WALKER — Personnel in the city’s Water and Sewer Department have started a class at Walker High School to train  students for possible future employment in municipal and other water systems where there is a demand for certified technicians.

City Chief of Staff Jamie Etheridge, introducing the program to members of the City Council at their Sept. 9 meeting, said there is a national shortage of water and sewer certified employees. He said that while discussing this problem with others, he learned that a project known as Jump Start Louisiana was also formulating plans to address the critical need for more employment opportunities for students who choose not to attend a college or university.

Etheridge introduced Wendy Montelbano, of the city’s water system staff and a certified water expert. Montelbano said data from Jumpstart Louisiana shows that 19% of high school students will attend colleges or universities and that only 4% will graduate. She added that many good jobs are available in water and sewer treatment plants throughout the nation.

“We need people to come into the industry, and that is why we decided to start classes at Walker High School that could lead students to earn certification by the time they graduate. I learned about this opportunity only a few days before school started, and I found myself teaching seven students who are interested in the program. It has been a very rewarding experience,” she said.

Montelbano said the water technology course is teaching the basics about a municipal water system and that as the class progresses she will guide the student to a path where they will become more involved in the field. As the students progress, she said, they can earn an internship with the city. Montelbano said students can ultimately earn state certification at the same time they receive their high school diploma.

Montelbano said students enrolled in her class have a science background and some mechanical skills, attributes needed by those seeking certification in the industry. She said few women have been attracted to positions in water and sewer departments, and she is encouraging high school girls to take an interest in the field.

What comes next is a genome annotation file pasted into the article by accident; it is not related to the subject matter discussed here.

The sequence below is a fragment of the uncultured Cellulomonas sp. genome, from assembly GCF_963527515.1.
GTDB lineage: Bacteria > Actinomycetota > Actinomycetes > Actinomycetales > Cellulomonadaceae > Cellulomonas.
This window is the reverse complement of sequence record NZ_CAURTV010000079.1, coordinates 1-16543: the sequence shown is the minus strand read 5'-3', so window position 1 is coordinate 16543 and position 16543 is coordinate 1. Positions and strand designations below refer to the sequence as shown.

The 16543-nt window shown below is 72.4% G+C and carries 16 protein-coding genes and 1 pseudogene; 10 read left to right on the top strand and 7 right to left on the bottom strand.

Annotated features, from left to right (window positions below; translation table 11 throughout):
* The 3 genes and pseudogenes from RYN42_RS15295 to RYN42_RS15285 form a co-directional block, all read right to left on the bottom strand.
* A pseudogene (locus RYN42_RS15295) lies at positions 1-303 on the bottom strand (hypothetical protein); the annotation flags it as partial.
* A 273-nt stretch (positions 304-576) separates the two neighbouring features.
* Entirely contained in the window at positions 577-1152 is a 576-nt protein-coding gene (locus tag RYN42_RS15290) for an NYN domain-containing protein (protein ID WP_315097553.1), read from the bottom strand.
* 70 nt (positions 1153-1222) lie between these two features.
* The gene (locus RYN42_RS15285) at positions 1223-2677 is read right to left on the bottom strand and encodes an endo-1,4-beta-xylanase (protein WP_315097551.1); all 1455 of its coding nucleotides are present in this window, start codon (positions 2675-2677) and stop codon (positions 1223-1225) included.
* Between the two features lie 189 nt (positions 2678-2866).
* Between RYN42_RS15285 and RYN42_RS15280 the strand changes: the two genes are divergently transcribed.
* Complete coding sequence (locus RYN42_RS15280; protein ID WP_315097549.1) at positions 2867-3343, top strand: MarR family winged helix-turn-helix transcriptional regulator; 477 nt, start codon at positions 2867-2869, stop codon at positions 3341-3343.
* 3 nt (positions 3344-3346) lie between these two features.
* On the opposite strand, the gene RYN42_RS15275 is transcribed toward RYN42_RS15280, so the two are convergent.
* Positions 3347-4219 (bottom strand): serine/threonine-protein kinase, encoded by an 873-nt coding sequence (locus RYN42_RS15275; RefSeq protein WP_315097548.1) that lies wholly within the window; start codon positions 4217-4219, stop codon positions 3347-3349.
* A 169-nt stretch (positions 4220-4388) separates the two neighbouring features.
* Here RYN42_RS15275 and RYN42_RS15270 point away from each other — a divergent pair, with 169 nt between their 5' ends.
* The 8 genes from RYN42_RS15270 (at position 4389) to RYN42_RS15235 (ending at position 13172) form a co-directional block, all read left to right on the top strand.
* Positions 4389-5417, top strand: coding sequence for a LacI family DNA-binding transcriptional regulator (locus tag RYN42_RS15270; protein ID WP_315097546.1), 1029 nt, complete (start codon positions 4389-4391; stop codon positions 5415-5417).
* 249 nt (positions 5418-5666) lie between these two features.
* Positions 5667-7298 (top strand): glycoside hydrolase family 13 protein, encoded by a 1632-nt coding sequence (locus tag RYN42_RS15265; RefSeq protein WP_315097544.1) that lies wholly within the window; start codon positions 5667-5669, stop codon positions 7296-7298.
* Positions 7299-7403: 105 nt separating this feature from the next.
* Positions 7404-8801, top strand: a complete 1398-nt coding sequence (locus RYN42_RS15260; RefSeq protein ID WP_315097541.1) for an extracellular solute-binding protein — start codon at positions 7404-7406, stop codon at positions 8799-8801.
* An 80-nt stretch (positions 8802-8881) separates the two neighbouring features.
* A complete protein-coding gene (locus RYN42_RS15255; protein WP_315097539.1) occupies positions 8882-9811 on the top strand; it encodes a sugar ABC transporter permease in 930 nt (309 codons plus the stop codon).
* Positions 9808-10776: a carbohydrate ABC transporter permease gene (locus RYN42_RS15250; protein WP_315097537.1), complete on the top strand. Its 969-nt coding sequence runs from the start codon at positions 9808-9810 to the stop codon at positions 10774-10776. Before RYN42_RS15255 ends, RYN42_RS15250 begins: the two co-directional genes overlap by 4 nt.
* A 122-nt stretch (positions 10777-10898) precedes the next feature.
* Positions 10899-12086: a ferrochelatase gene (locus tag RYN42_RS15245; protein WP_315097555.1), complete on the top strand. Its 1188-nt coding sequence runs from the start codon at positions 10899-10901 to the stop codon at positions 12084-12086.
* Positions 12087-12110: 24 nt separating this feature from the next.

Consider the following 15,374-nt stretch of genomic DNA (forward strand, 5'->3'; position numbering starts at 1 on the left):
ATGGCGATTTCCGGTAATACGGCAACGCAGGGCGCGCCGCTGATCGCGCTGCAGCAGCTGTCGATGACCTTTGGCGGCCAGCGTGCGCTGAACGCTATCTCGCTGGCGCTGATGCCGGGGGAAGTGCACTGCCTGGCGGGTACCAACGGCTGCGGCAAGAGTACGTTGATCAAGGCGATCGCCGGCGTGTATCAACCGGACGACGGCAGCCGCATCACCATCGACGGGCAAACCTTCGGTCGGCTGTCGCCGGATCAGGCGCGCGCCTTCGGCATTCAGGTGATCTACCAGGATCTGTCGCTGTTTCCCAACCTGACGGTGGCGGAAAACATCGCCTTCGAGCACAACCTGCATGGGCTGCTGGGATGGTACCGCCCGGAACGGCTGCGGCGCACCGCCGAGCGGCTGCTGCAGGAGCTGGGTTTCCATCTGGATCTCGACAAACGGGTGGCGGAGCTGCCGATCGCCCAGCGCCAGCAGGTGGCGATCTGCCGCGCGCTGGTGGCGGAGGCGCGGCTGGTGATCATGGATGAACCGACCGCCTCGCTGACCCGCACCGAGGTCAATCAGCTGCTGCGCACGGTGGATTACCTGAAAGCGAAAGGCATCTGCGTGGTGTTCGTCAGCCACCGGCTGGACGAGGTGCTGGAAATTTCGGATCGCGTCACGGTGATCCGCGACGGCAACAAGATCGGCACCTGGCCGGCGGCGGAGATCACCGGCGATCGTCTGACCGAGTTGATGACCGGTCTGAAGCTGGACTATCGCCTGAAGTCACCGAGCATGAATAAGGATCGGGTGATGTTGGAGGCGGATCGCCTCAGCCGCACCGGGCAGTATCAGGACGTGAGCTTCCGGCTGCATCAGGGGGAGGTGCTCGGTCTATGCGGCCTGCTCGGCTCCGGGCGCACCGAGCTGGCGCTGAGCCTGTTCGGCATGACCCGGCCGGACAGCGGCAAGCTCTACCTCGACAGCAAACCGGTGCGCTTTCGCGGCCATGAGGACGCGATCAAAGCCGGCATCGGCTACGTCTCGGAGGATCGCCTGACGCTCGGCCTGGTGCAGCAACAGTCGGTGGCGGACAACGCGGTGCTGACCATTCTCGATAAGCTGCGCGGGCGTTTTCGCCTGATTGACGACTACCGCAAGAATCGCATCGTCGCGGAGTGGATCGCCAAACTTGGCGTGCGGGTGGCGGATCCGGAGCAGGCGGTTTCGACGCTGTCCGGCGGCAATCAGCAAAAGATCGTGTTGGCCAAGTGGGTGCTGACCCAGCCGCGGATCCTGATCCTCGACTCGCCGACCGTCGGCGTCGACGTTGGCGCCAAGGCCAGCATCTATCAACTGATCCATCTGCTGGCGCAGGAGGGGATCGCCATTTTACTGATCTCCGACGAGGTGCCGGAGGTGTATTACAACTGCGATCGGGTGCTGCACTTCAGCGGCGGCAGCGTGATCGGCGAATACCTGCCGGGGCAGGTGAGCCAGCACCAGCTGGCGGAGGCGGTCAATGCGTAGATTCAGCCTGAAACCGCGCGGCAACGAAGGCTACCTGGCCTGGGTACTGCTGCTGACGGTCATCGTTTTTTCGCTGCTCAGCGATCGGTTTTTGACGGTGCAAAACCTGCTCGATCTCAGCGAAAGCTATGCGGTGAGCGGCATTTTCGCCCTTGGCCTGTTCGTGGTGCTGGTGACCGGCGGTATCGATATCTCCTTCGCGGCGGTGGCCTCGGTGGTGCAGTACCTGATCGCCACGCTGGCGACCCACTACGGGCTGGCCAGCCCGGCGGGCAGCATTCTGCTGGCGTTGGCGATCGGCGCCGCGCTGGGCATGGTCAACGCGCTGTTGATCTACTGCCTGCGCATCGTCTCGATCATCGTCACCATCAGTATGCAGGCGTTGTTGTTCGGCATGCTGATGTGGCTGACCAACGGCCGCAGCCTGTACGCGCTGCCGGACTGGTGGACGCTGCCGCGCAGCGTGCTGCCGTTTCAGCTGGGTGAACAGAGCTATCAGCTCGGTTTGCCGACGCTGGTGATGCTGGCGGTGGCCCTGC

The need for certified water system operators is very important, she said. A national publication noted several years ago that among the 10 most important jobs that workers can hold, water management is No. 2 on the list.

"A clean water supply defines who we are as a nation," she said. "We need to train people today for the needs of tomorrow."

There are about 4,100 water system employees in Louisiana and many of the certified operators are nearing retirement. Employed in the 2,800 water systems in the state are fewer than 250 certified water operators. Walker has six certified employees in its department.

In other council business:

  • Members voted unanimously to demolish an abandoned structure at 13705 Perkins Lane owned by George Perkins Jr. City Attorney Bobby King said Perkins was originally notified in August of 2018 that the city had condemned the building and had asked that he respond to the condemnation proceedings. The city granted additional time for a response and to allow Perkins to improve the property if he decided to do so. After a 180-day extension of the original request for improvements to the property, Perkins was again notified about the condemnation proceedings and again the city did not receive a response. Finally, King said, as late as June of this year, Perkins was again asked to inform the city what he planned to do with the property. With no response forthcoming after the third letter was sent, King said, the council could act on the matter. The city will tear the structure down and clean the property, and the owner will be billed for the expenses, said Mayor Jimmy Watson.
  • The council agreed to amend the city’s annual budget to add $35,000 to the general fund to finance continued improvements to the Ferrington Place House, which the city is renovating for use as a center for special-needs individuals. Those funds will come from a state grant announced at an earlier meeting. Watson said work has already started on the Ferrington Place and it promises to be a positive addition to the city, especially for those with special needs.
  • Etheridge reported that work on the Travis Street Bridge, a project that has been discussed by the council for several months, will start in October. He said a contract for the work had been rewarded and that the project should be completed in about 120 days. Bridge improvements on Brown and Elm Streets are in a “holding pattern” awaiting permits, he said.
  • The council approved the following personnel changes in the Walker Police Department: Daniel Sylve promoted from corporal to sergeant; Douglas Mincin promoted to corporal; Justin Ballard changed from reserve officer to full-time officer; Gregory Aydell and Lloyd Andel III, named reserve officers; and Ashley Sibley hired as department dispatcher.